PHOTOS — ‘I Couldn’t Watch the Burning Babies’: Sri Lanka Grapples with Jihad Aftermath

NEGOMBO, SRI LANKA - APRIL 24: A little girl throws earth on a coffin during the funeral of a person killed in the Easter Sunday attack on St Sebastian's Church, on April 24, 2019 in Negombo, Sri Lanka. At least 321 people were killed and 500 people injured after coordinated …
Carl Court/Getty Images

Sri Lanka’s Christians began mass burials this week for the victims of jihadist suicide bombings on Sunday as the government announced a spike in the death toll from 290 to 359.

Witnesses to the attacks – which successfully targeted three churches and three hotels in the Colombo area and may have failed in attacking several other Christian targets – told local media they have yet to fully comprehend the horror they experienced, particularly in the churches where the terrorists appeared to target children.

One eyewitness said a suicide bomber touched his grandchild’s head while passing by before detonating his explosives.

The Daily Mirror, a Sri Lankan newspaper, spoke to some of the survivors of the bombing of the churches, who said the jihadists left a trail of mangled limbs:

Atul Loke/Getty Images

Sri Lankan local people pray near to St Anthony Church on April 23, 2019 evening in Colombo, Sri Lanka. (Atul Loke/Getty Images)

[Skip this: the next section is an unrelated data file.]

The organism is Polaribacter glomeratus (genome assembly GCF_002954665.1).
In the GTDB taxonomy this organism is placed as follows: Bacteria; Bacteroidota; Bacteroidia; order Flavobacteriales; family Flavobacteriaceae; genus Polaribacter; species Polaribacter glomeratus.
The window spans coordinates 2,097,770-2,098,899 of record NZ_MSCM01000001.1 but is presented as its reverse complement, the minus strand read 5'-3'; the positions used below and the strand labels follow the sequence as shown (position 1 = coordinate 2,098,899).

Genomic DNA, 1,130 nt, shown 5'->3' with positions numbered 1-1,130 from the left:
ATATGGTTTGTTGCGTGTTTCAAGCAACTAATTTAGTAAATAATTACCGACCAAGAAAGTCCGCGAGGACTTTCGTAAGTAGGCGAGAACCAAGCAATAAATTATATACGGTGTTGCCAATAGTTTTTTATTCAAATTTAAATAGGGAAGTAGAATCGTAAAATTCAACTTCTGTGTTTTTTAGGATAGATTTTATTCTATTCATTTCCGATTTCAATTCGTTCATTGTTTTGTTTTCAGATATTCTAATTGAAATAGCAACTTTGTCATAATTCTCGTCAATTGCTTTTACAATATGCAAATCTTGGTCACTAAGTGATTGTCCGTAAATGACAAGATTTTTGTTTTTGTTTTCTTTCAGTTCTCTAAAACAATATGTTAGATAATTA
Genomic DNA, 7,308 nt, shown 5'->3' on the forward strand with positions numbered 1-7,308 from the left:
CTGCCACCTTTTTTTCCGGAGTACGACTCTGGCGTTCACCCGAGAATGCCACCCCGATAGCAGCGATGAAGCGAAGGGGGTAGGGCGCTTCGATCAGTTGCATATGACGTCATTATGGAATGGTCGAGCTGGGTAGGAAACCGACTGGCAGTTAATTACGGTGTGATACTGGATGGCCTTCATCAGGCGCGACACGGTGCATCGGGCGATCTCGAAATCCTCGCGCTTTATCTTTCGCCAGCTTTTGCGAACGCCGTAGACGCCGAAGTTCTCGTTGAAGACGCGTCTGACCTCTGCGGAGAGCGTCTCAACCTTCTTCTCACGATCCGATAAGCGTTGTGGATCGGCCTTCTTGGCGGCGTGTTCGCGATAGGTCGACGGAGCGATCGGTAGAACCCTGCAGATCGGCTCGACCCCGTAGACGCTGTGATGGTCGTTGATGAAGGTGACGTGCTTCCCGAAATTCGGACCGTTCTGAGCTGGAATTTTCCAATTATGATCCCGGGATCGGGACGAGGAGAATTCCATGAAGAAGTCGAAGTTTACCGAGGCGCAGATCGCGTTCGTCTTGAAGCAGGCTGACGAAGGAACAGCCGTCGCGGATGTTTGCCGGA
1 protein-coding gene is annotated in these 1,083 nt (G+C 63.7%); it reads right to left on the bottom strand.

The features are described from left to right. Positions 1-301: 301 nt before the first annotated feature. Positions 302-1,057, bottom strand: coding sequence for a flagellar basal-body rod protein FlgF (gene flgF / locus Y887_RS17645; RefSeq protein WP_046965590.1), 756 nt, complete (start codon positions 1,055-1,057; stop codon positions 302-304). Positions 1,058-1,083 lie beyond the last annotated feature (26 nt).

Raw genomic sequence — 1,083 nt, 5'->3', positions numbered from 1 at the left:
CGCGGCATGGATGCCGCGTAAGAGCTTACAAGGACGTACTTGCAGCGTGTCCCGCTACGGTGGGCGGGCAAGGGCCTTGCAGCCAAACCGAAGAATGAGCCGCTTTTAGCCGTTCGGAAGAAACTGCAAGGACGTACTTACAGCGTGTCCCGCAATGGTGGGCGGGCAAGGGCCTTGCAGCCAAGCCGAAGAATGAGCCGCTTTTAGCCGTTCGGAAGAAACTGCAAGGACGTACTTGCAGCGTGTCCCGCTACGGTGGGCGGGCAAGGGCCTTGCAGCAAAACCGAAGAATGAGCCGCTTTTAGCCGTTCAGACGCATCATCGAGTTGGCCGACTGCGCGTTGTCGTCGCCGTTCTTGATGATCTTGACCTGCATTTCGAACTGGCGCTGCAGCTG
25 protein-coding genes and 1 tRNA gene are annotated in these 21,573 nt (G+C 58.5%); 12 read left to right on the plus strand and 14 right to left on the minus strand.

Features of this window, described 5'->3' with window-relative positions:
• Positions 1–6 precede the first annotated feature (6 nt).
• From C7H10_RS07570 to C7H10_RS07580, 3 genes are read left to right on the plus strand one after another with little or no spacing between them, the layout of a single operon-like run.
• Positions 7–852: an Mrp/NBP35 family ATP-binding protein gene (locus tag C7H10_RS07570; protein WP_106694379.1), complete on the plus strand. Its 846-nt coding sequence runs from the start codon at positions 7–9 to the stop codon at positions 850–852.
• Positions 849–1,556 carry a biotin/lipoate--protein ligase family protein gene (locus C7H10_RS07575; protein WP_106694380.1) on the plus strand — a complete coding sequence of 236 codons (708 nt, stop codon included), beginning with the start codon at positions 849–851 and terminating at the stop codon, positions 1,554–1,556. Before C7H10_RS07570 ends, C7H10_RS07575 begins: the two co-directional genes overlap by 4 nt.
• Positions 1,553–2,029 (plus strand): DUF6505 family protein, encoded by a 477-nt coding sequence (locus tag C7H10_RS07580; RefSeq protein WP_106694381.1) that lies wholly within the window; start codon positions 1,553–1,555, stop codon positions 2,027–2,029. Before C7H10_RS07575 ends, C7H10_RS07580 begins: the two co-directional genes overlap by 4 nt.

“I couldn’t bare to watch burning babies and children. But everyone rushed in to help. This is a brutal strike,” a man identified as Hamza, a local near St. Anthony’s Church, told the Mirror. “Whoever is responsible should be punished. I say that there is political force behind all this. They are seeking more and more power.”

Selvam Fernando, another eyewitness, told the newspaper that no one entered the church after the blast, but victims “with severe burns” began running out of the church and many died in the street, as medical care arrived late and the victims relied on only the generosity of panicked neighbors for treatment.

“None of us went inside the church. About 15 minutes later, two police officers at a nearby security checkpoint rushed to the scene. It took 30 minutes or so for the emergency services to reach the venue. Until then it was the residents of the area who led the rescue efforts,” he said.


Relatives carry the coffin of a bomb blast victim for a burial ceremony at a cemetery in Colombo on April 24, 2019, three days after a series of suicide attacks targeting churches and luxury hotels in Sri Lanka. (Jewel SAMAD/AFP/Getty Images)